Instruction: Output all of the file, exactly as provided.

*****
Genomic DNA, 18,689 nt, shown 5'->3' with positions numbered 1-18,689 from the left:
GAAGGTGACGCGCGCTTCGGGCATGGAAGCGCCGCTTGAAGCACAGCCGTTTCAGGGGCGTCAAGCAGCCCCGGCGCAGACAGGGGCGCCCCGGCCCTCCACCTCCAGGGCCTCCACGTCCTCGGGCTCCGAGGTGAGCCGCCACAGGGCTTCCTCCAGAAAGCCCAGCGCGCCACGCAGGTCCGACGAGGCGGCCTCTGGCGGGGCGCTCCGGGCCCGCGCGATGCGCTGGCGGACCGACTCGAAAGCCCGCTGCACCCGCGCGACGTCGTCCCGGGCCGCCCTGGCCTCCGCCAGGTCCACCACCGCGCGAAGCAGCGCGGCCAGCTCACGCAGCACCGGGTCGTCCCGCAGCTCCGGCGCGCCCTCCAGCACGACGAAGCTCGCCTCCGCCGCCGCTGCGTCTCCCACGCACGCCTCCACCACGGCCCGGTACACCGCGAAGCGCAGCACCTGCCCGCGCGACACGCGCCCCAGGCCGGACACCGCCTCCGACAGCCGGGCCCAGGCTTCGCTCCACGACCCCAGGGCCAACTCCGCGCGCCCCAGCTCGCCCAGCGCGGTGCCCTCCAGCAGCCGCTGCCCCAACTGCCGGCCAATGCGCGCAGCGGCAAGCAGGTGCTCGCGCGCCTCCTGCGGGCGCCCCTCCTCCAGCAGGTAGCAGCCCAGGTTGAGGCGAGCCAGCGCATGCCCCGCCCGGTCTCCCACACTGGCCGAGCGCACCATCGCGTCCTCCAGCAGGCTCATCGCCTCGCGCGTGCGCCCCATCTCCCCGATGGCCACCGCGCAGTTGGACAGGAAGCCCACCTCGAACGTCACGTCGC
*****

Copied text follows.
Genomic DNA, 18,689 nt, shown 5'->3' with positions numbered 1-18,689 from the left:
GAAGGTGACGCGCGCTTCGGGCATGGAAGCGCCGCTTGAAGCACAGCCGTTTCAGGGGCGTCAAGCAGCCCCGGCGCAGACAGGGGCGCCCCGGCCCTCCACCTCCAGGGCCTCCACGTCCTCGGGCTCCGAGGTGAGCCGCCACAGGGCTTCCTCCAGAAAGCCCAGCGCGCCACGCAGGTCCGACGAGGCGGCCTCTGGCGGGGCGCTCCGGGCCCGCGCGATGCGCTGGCGGACCGACTCGAAAGCCCGCTGCACCCGCGCGACGTCGTCCCGGGCCGCCCTGGCCTCCGCCAGGTCCACCACCGCGCGAAGCAGCGCGGCCAGCTCACGCAGCACCGGGTCGTCCCGCAGCTCCGGCGCGCCCTCCAGCACGACGAAGCTCGCCTCCGCCGCCGCTGCGTCTCCCACGCACGCCTCCACCACGGCCCGGTACACCGCGAAGCGCAGCACCTGCCCGCGCGACACGCGCCCCAGGCCGGACACCGCCTCCGACAGCCGGGCCCAGGCTTCGCTCCACGACCCCAGGGCCAACTCCGCGCGCCCCAGCTCGCCCAGCGCGGTGCCCTCCAGCAGCCGCTGCCCCAACTGCCGGCCAATGCGCGCAGCGGCAAGCAGGTGCTCGCGCGCCTCCTGCGGGCGCCCCTCCTCCAGCAGGTAGCAGCCCAGGTTGAGGCGAGCCAGCGCATGCCCCGCCCGGTCTCCCACACTGGCCGAGCGCACCATCGCGTCCTCCAGCAGGCTCATCGCCTCGCGCGTGCGCCCCATCTCCCCGATGGCCACCGCGCAGTTGGACAGGAAGCCCACCTCGAACGTCACGTCGC